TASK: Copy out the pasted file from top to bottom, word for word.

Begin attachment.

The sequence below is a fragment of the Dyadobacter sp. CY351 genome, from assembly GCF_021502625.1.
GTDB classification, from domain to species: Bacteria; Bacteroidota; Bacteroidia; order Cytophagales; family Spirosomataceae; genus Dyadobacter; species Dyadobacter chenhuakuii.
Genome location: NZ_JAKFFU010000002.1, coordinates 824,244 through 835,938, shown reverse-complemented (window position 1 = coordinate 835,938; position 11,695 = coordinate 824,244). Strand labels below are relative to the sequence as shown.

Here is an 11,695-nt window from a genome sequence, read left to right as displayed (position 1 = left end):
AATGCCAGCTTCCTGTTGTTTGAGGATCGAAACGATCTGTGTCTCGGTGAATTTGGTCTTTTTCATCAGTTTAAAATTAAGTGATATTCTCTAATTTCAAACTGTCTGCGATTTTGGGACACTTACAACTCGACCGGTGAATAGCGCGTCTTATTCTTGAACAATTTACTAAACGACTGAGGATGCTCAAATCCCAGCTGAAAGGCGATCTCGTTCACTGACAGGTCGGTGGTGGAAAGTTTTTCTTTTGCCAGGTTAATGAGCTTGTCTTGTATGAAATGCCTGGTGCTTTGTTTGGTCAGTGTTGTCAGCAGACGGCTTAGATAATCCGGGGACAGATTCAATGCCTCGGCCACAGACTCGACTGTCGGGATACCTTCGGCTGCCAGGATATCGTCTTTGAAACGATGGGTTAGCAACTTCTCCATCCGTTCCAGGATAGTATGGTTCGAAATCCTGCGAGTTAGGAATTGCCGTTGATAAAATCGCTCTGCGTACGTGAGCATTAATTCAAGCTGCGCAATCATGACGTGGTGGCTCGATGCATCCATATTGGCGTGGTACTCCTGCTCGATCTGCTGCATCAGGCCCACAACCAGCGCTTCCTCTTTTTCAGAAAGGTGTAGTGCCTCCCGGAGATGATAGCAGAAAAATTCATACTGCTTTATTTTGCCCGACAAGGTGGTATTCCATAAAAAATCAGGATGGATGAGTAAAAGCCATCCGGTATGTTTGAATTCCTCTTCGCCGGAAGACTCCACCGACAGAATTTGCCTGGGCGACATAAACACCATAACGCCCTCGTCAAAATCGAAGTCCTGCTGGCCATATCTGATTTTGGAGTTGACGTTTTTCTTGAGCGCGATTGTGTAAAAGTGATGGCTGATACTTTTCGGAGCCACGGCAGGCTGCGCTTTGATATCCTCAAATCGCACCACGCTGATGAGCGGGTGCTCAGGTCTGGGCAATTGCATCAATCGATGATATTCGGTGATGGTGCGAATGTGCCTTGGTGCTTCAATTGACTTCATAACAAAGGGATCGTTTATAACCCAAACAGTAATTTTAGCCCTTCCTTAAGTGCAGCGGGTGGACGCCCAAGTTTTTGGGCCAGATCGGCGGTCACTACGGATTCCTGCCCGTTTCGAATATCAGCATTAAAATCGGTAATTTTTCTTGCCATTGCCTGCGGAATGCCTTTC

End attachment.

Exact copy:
The sequence below is a fragment of the Dyadobacter sp. CY351 genome, from assembly GCF_021502625.1.
GTDB classification, from domain to species: Bacteria; Bacteroidota; Bacteroidia; order Cytophagales; family Spirosomataceae; genus Dyadobacter; species Dyadobacter chenhuakuii.
Genome location: NZ_JAKFFU010000002.1, coordinates 824,244 through 835,938, shown reverse-complemented (window position 1 = coordinate 835,938; position 11,695 = coordinate 824,244). Strand labels below are relative to the sequence as shown.

Here is an 11,695-nt window from a genome sequence, read left to right as displayed (position 1 = left end):
AATGCCAGCTTCCTGTTGTTTGAGGATCGAAACGATCTGTGTCTCGGTGAATTTGGTCTTTTTCATCAGTTTAAAATTAAGTGATATTCTCTAATTTCAAACTGTCTGCGATTTTGGGACACTTACAACTCGACCGGTGAATAGCGCGTCTTATTCTTGAACAATTTACTAAACGACTGAGGATGCTCAAATCCCAGCTGAAAGGCGATCTCGTTCACTGACAGGTCGGTGGTGGAAAGTTTTTCTTTTGCCAGGTTAATGAGCTTGTCTTGTATGAAATGCCTGGTGCTTTGTTTGGTCAGTGTTGTCAGCAGACGGCTTAGATAATCCGGGGACAGATTCAATGCCTCGGCCACAGACTCGACTGTCGGGATACCTTCGGCTGCCAGGATATCGTCTTTGAAACGATGGGTTAGCAACTTCTCCATCCGTTCCAGGATAGTATGGTTCGAAATCCTGCGAGTTAGGAATTGCCGTTGATAAAATCGCTCTGCGTACGTGAGCATTAATTCAAGCTGCGCAATCATGACGTGGTGGCTCGATGCATCCATATTGGCGTGGTACTCCTGCTCGATCTGCTGCATCAGGCCCACAACCAGCGCTTCCTCTTTTTCAGAAAGGTGTAGTGCCTCCCGGAGATGATAGCAGAAAAATTCATACTGCTTTATTTTGCCCGACAAGGTGGTATTCCATAAAAAATCAGGATGGATGAGTAAAAGCCATCCGGTATGTTTGAATTCCTCTTCGCCGGAAGACTCCACCGACAGAATTTGCCTGGGCGACATAAACACCATAACGCCCTCGTCAAAATCGAAGTCCTGCTGGCCATATCTGATTTTGGAGTTGACGTTTTTCTTGAGCGCGATTGTGTAAAAGTGATGGCTGATACTTTTCGGAGCCACGGCAGGCTGCGCTTTGATATCCTCAAATCGCACCACGCTGATGAGCGGGTGCTCAGGTCTGGGCAATTGCATCAATCGATGATATTCGGTGATGGTGCGAATGTGCCTTGGTGCTTCAATTGACTTCATAACAAAGGGATCGTTTATAACCCAAACAGTAATTTTAGCCCTTCCTTAAGTGCAGCGGGTGGACGCCCAAGTTTTTGGGCCAGATCGGCGGTCACTACGGATTCCTGCCCGTTTCGAATATCAGCATTAAAATCGGTAATTTTTCTTGCCATTGCCTGCGGAATGCCTTTC